Traveling with my two kids is one of my favorite luxuries. I love seeing my favorite cities through fresh eyes and experiencing the salty joy of ocean waves in their laughter. But I'd be kidding myself to say that traveling with kids is easy. It is not always, so I'm grateful for the advice of seasoned parents, savvy traveling friends, and our wise readers.
We polled our talented team of editors, contributors, and lovely readers for ways to make family vacation better, easier, and, of course, more delicious. From smart packing strategies to the best alternative to a babysitter while you travel, here is our best advice for traveling with your kids this summer.
First Things First: Hotel or Airbnb?
For the most part, parents recommend vacation rentals over hotels. You're generally getting more real estate for your dollar, the convenience of a kitchen, and other amenities, including, as so many of you noted, a separate bedroom with a door! My new favorite resource for family-friendly rentals is a site called Kid & Coe. It's like Airbnb, but for travelers with tots (and teens).
Of course, there are advantages to staying in a hotel, too — namely room service, room service, and room service. But also, as contributor and mother of two Trish Friesen writes, "If I'm going to pack up my life and hop on a plane, I want a hint of catered."
Your Vacation Meal Plan
Regardless of where you're staying, you'll need to eat! And the most important rule of vacation meal planning is this: Always — always — pack snacks. Let's be honest, this is probably good advice if you don't have kids, but it is essential advice if you do.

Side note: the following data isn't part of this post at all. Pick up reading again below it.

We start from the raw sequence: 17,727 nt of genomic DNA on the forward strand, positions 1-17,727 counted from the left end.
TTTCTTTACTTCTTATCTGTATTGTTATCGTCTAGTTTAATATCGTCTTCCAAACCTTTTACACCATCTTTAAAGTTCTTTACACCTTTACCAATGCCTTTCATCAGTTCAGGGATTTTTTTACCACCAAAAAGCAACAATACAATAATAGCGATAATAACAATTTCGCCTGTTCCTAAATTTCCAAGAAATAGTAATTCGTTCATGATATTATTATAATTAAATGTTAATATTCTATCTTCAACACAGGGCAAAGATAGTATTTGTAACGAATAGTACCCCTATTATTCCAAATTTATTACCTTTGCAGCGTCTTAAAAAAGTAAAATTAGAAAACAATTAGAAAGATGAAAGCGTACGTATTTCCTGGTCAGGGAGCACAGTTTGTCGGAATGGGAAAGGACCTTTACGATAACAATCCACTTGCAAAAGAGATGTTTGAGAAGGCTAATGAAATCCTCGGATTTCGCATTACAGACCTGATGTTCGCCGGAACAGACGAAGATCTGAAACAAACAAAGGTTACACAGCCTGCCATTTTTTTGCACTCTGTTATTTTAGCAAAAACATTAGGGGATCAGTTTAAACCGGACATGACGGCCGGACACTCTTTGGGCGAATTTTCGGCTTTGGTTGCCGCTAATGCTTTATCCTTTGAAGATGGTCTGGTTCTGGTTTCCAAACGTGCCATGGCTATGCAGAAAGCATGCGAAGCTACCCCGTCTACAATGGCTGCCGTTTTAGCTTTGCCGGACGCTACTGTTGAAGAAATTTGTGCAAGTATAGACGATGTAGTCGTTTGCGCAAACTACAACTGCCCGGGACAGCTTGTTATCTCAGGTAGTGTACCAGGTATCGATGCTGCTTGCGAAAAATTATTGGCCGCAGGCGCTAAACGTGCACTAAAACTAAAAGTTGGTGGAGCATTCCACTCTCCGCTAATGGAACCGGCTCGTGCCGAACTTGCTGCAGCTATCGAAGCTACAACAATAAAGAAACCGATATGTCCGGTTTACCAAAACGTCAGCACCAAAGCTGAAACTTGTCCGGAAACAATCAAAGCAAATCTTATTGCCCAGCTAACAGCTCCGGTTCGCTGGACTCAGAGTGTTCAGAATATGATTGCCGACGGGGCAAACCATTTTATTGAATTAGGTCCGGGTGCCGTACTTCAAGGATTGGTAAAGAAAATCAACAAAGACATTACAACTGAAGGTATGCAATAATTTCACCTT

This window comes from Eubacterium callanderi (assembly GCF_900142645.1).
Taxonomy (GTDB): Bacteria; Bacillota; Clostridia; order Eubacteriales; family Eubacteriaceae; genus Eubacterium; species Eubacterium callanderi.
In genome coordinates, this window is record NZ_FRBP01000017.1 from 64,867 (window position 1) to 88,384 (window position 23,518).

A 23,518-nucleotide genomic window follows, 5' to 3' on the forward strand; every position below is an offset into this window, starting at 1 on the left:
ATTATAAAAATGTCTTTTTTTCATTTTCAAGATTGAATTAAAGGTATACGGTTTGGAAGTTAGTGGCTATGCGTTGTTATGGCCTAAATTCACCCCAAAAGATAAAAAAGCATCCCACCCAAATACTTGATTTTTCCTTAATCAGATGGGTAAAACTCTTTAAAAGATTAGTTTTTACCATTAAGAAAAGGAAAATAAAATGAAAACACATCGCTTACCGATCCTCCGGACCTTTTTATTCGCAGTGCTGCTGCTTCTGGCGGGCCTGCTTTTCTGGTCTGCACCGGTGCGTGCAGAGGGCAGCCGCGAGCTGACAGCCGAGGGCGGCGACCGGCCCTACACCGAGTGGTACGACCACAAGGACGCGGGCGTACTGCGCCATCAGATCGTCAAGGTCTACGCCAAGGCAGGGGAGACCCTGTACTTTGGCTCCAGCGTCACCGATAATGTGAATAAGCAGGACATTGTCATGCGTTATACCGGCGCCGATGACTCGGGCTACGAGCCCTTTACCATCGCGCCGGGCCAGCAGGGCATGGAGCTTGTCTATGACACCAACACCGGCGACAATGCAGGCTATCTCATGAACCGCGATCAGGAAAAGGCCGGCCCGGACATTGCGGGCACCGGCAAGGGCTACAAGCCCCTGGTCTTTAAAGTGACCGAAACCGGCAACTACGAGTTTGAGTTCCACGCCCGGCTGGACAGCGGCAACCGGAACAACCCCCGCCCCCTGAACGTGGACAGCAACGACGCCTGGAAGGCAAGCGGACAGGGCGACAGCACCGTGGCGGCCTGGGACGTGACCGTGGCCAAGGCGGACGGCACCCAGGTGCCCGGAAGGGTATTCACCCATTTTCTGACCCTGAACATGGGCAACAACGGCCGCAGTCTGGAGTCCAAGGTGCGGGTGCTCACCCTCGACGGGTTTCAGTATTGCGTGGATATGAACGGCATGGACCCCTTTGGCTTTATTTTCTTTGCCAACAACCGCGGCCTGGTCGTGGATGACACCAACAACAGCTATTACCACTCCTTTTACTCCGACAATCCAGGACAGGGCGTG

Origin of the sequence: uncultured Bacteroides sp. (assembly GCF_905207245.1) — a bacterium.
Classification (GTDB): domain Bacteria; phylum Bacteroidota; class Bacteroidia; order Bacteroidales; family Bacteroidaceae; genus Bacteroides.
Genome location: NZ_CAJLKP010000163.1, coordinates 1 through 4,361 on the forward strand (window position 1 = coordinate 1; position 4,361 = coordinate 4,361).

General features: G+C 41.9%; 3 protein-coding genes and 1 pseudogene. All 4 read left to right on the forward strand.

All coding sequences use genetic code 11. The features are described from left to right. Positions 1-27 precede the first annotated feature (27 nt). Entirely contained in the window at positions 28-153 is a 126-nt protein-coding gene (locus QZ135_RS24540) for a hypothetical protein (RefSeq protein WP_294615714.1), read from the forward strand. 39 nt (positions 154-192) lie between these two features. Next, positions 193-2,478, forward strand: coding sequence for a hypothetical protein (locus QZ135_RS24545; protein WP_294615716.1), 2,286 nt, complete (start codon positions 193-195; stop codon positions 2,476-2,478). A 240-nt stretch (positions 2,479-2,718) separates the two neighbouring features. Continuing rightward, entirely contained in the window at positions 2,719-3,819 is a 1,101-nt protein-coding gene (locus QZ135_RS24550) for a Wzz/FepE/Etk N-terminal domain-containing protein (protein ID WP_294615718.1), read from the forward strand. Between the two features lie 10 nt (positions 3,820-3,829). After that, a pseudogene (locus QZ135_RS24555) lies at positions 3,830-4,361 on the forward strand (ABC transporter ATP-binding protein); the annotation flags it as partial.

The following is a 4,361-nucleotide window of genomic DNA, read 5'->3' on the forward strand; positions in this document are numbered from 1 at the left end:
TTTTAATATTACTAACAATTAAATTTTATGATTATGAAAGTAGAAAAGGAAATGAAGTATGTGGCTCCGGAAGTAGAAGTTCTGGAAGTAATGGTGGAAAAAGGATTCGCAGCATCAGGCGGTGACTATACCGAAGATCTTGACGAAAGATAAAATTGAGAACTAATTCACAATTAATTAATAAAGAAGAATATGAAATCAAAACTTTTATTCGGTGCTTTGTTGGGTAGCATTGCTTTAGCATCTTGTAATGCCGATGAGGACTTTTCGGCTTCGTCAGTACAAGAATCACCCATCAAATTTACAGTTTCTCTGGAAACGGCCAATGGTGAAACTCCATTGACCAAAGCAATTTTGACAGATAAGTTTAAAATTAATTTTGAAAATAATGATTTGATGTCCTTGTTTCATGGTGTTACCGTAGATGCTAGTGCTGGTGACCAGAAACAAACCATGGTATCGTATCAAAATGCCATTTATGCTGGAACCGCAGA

Always Pack Snacks
One cannot, of course, live on snacks alone. And you'll want to go out for at least a few meals, right? Eating out with kids, while challenging, can be just as much fun — although it helps to be prepared. Our Editor Faith relies on three things to make eating out with her toddler, Thea, accessible and enjoyable: a big bib, big tips, and (naturally) snacks.
And, by the way, don't feel like you have to eat at only casual restaurants. Contributor Trish treated her son to his first bite of pizza from a Michelin-starred chef in Rome.
If you're staying in an Airbnb and driving, you may want to bring a few essentials. As reader mdorothy writes:
Even simple meals are much easier to prepare if you have a couple good knives, a cutting board, a pepper grinder, a corkscrew you know works, and a few fave spices. And this will give you an excuse to explore local produce and farmers markets and such.
But even if you're working with a poorly equipped Airbnb kitchen, there are plenty of meals you can make that don't require a lot of fuss or fancy equipment. After all, it's vacation and all you really need (or want) are recipes that call for a few ingredients, even fewer dishes, and the ability to feed family or friends who stop by to visit or vacation with you.
If you're staying in a hotel, that doesn't have to mean eating out for every meal, which can be exhausting, not to mention expensive. Here's a suggestion from reader kuk: